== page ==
“They were able to get results faster because they could just scale up as much as they want to be able to produce the best result in the shortest period of time,” says Crossfield.
Within that is another benefit: rapid scalability to cope with traffic spikes.
“You may have one server most days. You can scale up to 10 quite easily, then back to one or two when traffic dies down. The thing is you’re not paying for 10 servers at all times,” says Crossfield.
Online ticket retailer Moshtix saw the benefit in this after experiencing server crashes during peak periods of traffic to their website. During the sale of tickets to major events, Moshtix servers won’t crash, but rather the cloud will amp up its servers to cope with the influx of traffic.
And because you can switch it on and off when needed, cloud computing is ideal for testing and sandboxing campaigns and websites in the initial stages, before an outlay of cash on staff and hardware.
Things to ask before entering the cloud
But before you take the leap and sign up with a cloud-hosting platform or begin constructing your own piece of cloud nine, Crossfield lists five questions you need to ask.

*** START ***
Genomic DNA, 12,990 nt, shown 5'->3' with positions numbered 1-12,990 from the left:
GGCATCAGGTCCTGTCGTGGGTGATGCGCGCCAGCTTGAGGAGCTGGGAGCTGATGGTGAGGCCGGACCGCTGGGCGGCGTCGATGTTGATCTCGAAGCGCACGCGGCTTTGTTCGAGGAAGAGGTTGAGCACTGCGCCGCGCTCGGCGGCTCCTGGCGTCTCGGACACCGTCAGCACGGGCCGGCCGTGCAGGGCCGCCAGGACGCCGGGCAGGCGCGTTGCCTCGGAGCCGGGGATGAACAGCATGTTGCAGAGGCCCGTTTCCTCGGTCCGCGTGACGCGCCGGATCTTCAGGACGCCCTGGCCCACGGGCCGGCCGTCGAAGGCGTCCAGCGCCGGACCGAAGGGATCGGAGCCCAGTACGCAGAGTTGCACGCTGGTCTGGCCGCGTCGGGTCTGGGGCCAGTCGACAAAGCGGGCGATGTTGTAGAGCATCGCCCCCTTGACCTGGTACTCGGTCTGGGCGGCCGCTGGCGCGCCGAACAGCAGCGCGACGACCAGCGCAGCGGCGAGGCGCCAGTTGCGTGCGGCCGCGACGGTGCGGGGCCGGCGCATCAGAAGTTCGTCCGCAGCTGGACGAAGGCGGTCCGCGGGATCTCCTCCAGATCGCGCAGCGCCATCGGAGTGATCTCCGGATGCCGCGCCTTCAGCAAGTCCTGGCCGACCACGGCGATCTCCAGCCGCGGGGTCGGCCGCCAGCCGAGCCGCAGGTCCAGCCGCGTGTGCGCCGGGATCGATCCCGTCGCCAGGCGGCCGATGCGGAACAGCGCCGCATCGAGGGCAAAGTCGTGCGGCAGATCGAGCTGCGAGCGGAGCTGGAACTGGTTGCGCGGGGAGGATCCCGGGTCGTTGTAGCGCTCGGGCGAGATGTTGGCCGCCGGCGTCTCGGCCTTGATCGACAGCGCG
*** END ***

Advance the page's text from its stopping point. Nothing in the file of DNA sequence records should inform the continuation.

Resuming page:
- Is the cloud self-service? You should be able to access on demand and create your infrastructure without waiting periods or management fees.
- Are you charged only for what you consume?
- Is the data stored in Australia? This is important for two reasons – first, because offshore cloud servers can slow access to your data, and second because wherever your data is located is subject to their local jurisdictions. “For example, if you are storing your data on the west coast of the US, you are actually exposed to the US Patriot Act,” says Crossfield.
- Will the provider stick around? And if they do fail, will you be able to access your data? “As we know not every business will make it: some cows turn green,” he says.
- Is the support local and quick, and will it incur an additional expense?
Now equipped with this knowledge, go forth into the cloud.
But before you go, Crossfield offers these final surmising words: “[Cloud] means more custard without the cow. You’re cutting the cow out of the equation here. You can get as much custard as you want and you’re only paying for the custard.”
In other words, cull the cow!
Published on: Thursday, June 30, 2011